First, does the company feel the same way? Have they made an offer? They will likely have a document giving you stock options or stock, and there really isn't much special that you need to do. It isn't clear whether you are indicating that there is something owed you, or whether you think that the company should reward you for good service.
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Part of your question is business negotiation, not law, and no one on Avvo knows you, your company or any other aspect. If the company as a matter of business does not offer it to you, end of story: you have no rights to an equity participation.
If the company does offer equity ownership, they will be preparing the documents. You will need an experienced securities lawyer to review it all and give you customized advice based on your needs and the complanies capacities.
There is no "standard" form to negotiate what you seek or the documents you will receive.
The above is general legal and business analysis. It is not "legal advice" but analysis, and different lawyers may analyse this matter differently, especially if there are additional facts not reflected in the question. I am not your attorney until retained by a written retainer agreement signed by both of us. I am only licensed in California. See also avvo.com terms and conditions item 9, incorporated as if it was reprinted here.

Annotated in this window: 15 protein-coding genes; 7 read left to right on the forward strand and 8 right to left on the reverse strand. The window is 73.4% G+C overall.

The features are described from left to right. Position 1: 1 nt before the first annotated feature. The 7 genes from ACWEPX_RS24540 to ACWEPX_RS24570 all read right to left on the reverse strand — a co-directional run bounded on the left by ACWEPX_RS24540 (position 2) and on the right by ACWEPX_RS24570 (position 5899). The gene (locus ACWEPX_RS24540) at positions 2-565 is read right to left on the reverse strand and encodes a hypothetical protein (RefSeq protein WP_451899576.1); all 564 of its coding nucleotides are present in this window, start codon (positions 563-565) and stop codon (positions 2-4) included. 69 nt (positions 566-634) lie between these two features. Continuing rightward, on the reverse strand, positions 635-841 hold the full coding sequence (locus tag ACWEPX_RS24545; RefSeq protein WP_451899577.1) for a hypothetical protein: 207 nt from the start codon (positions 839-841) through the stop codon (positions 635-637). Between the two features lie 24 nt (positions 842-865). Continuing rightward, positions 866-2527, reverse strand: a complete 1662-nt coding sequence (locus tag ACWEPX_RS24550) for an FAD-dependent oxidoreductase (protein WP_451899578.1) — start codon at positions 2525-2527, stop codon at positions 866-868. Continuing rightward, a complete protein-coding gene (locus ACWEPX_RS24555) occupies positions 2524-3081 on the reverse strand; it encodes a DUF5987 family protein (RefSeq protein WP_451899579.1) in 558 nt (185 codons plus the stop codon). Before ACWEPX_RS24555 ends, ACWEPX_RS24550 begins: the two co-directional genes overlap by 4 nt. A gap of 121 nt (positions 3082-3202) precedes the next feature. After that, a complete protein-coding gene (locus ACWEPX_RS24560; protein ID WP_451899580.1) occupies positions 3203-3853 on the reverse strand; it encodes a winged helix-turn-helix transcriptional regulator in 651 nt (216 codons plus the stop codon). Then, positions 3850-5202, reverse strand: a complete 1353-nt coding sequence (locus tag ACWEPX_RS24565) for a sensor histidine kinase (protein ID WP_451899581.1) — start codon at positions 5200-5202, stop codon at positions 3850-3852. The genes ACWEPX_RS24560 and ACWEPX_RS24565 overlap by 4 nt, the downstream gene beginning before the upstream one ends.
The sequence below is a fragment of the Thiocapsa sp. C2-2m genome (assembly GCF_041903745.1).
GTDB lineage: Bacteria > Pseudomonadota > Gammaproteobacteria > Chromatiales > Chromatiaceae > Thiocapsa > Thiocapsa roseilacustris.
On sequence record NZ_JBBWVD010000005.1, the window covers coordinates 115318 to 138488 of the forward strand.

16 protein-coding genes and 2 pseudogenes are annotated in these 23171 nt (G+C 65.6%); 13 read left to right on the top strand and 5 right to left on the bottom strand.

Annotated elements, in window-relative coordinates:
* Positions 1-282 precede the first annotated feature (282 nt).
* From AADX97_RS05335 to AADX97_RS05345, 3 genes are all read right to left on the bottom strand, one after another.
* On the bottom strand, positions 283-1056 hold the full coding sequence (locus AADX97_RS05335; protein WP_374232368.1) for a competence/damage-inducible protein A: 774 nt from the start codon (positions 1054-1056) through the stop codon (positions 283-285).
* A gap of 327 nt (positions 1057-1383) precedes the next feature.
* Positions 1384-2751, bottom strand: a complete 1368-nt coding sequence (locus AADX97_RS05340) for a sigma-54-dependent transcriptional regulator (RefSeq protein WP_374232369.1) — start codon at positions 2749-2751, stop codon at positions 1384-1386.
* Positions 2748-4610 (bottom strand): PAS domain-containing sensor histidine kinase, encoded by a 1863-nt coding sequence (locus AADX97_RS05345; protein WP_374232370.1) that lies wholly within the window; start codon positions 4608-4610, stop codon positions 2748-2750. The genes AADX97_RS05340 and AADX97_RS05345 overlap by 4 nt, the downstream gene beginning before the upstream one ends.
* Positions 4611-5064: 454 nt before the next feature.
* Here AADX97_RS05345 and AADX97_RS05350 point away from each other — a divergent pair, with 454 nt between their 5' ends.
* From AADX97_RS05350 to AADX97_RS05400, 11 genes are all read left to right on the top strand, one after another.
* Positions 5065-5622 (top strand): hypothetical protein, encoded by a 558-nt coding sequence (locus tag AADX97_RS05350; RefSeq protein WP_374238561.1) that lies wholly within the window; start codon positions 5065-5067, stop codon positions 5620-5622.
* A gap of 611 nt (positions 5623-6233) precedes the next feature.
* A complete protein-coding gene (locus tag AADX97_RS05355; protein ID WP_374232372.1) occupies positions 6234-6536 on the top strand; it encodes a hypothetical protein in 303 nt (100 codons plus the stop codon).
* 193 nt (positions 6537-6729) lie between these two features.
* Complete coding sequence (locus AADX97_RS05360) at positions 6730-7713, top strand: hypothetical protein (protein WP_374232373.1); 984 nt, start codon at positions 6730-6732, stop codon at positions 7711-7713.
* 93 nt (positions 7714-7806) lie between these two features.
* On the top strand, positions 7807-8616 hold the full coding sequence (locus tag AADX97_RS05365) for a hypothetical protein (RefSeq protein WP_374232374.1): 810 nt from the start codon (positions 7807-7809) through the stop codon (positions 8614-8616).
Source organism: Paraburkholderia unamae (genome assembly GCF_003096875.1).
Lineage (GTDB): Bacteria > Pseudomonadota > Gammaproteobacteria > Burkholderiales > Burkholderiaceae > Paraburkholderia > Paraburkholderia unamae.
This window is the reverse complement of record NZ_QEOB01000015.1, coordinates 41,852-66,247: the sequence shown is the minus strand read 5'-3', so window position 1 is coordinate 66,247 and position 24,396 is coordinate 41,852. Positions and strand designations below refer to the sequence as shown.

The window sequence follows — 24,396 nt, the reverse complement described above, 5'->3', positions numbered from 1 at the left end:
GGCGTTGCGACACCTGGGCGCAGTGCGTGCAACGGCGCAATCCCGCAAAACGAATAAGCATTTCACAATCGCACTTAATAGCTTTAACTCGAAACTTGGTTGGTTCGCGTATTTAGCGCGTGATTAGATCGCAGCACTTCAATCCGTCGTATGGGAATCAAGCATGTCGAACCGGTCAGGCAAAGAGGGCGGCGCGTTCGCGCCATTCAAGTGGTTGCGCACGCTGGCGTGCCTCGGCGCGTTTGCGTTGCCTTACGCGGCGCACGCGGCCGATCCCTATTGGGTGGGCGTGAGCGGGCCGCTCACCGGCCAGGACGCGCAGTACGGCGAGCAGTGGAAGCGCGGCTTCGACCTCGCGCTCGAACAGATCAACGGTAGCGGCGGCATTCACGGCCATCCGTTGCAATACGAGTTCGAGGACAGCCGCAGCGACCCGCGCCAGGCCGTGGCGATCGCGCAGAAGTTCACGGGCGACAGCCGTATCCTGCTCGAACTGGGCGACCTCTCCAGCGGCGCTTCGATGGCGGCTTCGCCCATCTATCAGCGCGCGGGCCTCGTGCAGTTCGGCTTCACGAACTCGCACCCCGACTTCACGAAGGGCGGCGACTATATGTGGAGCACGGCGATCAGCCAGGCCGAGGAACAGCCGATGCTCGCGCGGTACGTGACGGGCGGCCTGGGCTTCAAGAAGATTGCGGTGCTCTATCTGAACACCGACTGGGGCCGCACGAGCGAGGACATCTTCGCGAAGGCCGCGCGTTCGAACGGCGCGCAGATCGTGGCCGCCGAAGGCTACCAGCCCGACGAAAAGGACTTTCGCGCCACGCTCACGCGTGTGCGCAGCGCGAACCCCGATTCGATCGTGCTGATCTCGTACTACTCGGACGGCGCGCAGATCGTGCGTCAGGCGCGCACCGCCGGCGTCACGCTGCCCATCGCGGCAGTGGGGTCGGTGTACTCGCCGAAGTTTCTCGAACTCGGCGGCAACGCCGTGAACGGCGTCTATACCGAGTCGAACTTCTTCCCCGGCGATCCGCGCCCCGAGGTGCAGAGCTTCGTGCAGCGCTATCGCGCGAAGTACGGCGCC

I agree with my colleagues.
Assuming that the corporation is willing to grant you an equity stake, it is up to the corporation - hopefully using legal counsel,so everything is done properly - to prepare the paperwork. All you can do is push management to do so.
There is no formula for the amount you are entitled to receive - it is whatever the parties agree upon.
Once you receive the paperwork, you should retain you own lawyer to review it.
This information does not constitute legal advice and does not establish an attorney-client relationship.
You should speak with an Attorney. A big part of your questions and concerns fall under the umbrella of negotiation. To properly advice you, a lawyer will need to sit with you and understand what you have been doing, the company, how were you brought on board, was anything promised to you, have there been any discussions on compensation etc. How far are you with the VC process and getting funded will also play a key part.
I have worked with many start-up and had one of my own. I understand that the importance of having this figured out early.
Ripal Patel, Esq.
San Jose Business Attorney
Your particular situation may be different. This answer is intended for information purposes only. No Attorney-Client relationship has been established.
Evaluation for a start up is really not really selling product. It’s far less on a precise science. From your AVVO statement it sounds as if you have a lack of communication with the managers and or founders of the company. You need to sit down and talk with them and come to some very exact and specific terms in regard to what your compensation is going to be and put this agreement in writing with specific dates, times and vesting periods.
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